- The U.S. Bureau of Labor Statistics' February survey of job openings and labor turnover in the U.S. showed a slight increase in opening positions and hiring.
- Cleveland Fed President Loretta Mester told CNBC Monday that she welcomed the jump in payrolls in the March report, but said this wasn't enough for the central bank to change its policy.
U.S. Treasury yields dipped on Tuesday morning as the S&P 500 and the Dow Jones Industrial Average settled back below their record highs.
The move lower in yields came as the stock market retrenched on Tuesday. The Dow, S&P 500 and Nasdaq all fell slightly.
The U.S. Bureau of Labor Statistics' February survey of job openings and labor turnover in the U.S. showed a modest increase in job openings and hiring on Tuesday. That data was from a period before last week's nonfarm payroll report, which showed more than 900,000 jobs added in March.
Indeed Hiring Lab's Nick Bunker said in a note that the report was positive for the economic recovery.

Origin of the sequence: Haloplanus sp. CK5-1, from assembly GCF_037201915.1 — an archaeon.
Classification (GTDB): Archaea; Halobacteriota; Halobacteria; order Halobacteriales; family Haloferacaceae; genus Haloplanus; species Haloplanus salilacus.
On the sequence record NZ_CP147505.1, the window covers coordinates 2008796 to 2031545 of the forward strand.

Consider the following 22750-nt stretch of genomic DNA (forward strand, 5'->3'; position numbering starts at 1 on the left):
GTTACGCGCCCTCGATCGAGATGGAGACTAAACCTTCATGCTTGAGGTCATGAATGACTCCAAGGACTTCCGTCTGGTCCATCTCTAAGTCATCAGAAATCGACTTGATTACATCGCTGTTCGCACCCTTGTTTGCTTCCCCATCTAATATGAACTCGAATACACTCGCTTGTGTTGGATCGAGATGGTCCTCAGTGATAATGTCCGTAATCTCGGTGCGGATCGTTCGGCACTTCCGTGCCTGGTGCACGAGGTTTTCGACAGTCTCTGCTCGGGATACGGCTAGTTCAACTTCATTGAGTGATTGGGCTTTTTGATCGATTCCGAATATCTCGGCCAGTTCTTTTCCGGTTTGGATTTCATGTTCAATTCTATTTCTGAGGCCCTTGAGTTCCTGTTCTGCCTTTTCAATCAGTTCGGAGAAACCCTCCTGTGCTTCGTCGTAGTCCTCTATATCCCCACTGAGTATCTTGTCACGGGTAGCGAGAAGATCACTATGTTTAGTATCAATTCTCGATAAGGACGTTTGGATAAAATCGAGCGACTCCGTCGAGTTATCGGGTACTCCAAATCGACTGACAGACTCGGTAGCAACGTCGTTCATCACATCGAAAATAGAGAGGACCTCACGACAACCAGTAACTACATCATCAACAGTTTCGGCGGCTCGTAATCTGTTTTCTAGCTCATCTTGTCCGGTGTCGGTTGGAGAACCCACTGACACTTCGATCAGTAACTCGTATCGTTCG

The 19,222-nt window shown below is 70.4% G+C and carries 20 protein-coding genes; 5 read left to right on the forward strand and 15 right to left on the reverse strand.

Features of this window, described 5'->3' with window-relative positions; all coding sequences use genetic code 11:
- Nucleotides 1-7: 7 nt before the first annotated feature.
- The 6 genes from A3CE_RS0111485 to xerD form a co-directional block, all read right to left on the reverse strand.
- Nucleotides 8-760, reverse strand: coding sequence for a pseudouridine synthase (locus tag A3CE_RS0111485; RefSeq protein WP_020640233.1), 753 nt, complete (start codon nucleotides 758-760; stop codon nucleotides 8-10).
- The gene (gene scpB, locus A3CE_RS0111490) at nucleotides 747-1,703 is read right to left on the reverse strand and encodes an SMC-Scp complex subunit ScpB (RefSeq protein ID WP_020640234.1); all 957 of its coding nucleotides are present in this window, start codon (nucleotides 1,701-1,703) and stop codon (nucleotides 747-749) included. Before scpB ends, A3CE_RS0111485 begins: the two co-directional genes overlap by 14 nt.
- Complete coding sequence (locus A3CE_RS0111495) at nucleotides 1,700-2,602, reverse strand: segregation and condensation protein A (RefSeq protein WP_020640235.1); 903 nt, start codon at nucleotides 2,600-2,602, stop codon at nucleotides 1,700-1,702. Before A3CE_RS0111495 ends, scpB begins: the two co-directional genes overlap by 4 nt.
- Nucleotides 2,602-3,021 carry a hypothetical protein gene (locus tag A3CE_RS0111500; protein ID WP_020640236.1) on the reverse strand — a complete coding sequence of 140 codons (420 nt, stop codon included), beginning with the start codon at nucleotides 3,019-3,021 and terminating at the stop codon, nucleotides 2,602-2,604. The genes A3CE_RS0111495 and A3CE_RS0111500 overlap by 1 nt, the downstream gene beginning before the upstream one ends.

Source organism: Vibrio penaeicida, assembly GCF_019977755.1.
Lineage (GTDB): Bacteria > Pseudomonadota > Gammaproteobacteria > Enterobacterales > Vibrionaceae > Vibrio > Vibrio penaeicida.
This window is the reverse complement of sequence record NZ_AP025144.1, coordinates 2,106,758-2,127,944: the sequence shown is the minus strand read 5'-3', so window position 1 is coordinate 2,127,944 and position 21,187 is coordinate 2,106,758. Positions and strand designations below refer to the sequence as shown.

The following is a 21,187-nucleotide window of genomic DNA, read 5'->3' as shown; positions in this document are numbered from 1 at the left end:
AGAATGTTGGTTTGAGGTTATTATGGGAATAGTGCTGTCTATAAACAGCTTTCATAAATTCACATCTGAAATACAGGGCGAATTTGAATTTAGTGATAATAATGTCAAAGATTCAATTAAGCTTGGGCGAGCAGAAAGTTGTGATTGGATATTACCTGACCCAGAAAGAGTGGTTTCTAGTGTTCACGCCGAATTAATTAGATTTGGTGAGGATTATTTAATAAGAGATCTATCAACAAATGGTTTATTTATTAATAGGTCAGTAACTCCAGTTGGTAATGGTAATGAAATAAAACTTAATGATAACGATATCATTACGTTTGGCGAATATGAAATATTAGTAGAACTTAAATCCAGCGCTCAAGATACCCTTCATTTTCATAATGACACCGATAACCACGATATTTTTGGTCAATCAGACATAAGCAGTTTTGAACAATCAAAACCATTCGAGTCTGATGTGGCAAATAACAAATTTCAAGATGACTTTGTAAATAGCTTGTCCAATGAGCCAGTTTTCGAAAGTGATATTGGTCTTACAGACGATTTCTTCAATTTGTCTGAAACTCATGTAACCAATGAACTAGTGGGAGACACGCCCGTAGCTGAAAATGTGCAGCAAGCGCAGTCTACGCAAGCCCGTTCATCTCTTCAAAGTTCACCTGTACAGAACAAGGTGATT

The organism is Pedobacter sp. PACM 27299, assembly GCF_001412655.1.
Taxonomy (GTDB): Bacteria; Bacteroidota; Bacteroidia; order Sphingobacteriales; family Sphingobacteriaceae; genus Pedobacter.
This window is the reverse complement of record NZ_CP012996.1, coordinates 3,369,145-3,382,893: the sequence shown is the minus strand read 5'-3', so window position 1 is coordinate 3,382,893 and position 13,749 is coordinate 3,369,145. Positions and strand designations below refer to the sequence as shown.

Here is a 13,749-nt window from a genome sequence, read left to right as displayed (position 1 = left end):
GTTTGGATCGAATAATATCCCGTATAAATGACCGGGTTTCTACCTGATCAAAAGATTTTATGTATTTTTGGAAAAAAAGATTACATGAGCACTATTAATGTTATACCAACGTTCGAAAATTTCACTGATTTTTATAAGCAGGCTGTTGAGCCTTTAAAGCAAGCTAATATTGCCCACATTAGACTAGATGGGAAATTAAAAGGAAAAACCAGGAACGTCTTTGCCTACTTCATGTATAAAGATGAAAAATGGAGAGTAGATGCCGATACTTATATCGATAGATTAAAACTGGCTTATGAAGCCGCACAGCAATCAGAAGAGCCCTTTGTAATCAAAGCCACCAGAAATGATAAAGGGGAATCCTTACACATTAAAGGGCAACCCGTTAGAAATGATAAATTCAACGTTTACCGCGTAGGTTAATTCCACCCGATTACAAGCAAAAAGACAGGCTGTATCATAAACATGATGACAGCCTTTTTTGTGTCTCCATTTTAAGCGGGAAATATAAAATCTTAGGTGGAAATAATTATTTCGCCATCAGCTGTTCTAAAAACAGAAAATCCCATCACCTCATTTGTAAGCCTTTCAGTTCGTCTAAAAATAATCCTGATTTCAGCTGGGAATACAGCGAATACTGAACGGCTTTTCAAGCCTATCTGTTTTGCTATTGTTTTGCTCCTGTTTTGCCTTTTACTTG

"This report is filled with optimistic signs," Bunker said. "Employers are increasingly ready to hire new workers, which is vital as employment is still down millions of jobs. Not only are job openings 5 percent above their pre-pandemic levels, significant hiring is finally taking place in some industries hit hardest by the pandemic."
Cleveland Federal Reserve President Loretta Mester told CNBC on Monday that she welcomed the jump in payrolls in the March report, but said this wasn't enough for the central bank to change its policy. Mester said she was largely unconcerned by the recent run-up in Treasury yields, given the improving economic outlook.
The Fed has indicated it will let inflation run above its long-range target of 2%, if it helps achieve full employment, despite market concerns sending bond yields higher.
Speaking to CNBC's "Squawk Box Europe" Tuesday, NN Investment Partners head of European equities Maarten Geerdink highlighted that average inflation targeting was "still very much set in the minds" of the Fed, so it wants to "see a bit of an overshoot because we have to compensate (for) periods of lower inflation historically."
An auction was held Tuesday for $40 billion of 42-day bills.
— CNBC's Jeff Cox contributed to this report.